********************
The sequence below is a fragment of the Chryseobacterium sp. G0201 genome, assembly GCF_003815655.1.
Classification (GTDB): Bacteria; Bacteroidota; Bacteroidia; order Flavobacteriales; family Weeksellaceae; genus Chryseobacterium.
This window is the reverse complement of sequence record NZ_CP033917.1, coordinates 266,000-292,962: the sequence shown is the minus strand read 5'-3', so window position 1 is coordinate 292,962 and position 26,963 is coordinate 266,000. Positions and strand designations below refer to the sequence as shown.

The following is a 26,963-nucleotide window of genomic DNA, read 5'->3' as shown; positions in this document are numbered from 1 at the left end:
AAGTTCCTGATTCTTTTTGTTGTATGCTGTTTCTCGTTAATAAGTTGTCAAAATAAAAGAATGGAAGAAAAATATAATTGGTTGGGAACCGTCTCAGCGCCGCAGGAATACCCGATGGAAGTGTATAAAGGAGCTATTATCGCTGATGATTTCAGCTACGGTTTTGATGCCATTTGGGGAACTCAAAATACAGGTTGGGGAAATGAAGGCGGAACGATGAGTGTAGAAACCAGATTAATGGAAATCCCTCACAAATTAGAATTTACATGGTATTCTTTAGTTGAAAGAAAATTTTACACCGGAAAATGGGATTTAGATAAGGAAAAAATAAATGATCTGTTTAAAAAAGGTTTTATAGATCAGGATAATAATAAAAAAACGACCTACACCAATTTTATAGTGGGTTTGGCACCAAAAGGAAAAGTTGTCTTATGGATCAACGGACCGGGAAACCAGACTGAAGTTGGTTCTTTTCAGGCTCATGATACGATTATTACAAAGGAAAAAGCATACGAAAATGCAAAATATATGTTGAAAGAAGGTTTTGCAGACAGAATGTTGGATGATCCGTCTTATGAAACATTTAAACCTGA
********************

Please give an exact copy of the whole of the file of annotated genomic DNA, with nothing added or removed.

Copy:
The sequence below is a fragment of the Chryseobacterium sp. G0201 genome, assembly GCF_003815655.1.
Classification (GTDB): Bacteria; Bacteroidota; Bacteroidia; order Flavobacteriales; family Weeksellaceae; genus Chryseobacterium.
This window is the reverse complement of sequence record NZ_CP033917.1, coordinates 266,000-292,962: the sequence shown is the minus strand read 5'-3', so window position 1 is coordinate 292,962 and position 26,963 is coordinate 266,000. Positions and strand designations below refer to the sequence as shown.

The following is a 26,963-nucleotide window of genomic DNA, read 5'->3' as shown; positions in this document are numbered from 1 at the left end:
AAGTTCCTGATTCTTTTTGTTGTATGCTGTTTCTCGTTAATAAGTTGTCAAAATAAAAGAATGGAAGAAAAATATAATTGGTTGGGAACCGTCTCAGCGCCGCAGGAATACCCGATGGAAGTGTATAAAGGAGCTATTATCGCTGATGATTTCAGCTACGGTTTTGATGCCATTTGGGGAACTCAAAATACAGGTTGGGGAAATGAAGGCGGAACGATGAGTGTAGAAACCAGATTAATGGAAATCCCTCACAAATTAGAATTTACATGGTATTCTTTAGTTGAAAGAAAATTTTACACCGGAAAATGGGATTTAGATAAGGAAAAAATAAATGATCTGTTTAAAAAAGGTTTTATAGATCAGGATAATAATAAAAAAACGACCTACACCAATTTTATAGTGGGTTTGGCACCAAAAGGAAAAGTTGTCTTATGGATCAACGGACCGGGAAACCAGACTGAAGTTGGTTCTTTTCAGGCTCATGATACGATTATTACAAAGGAAAAAGCATACGAAAATGCAAAATATATGTTGAAAGAAGGTTTTGCAGACAGAATGTTGGATGATCCGTCTTATGAAACATTTAAACCTGA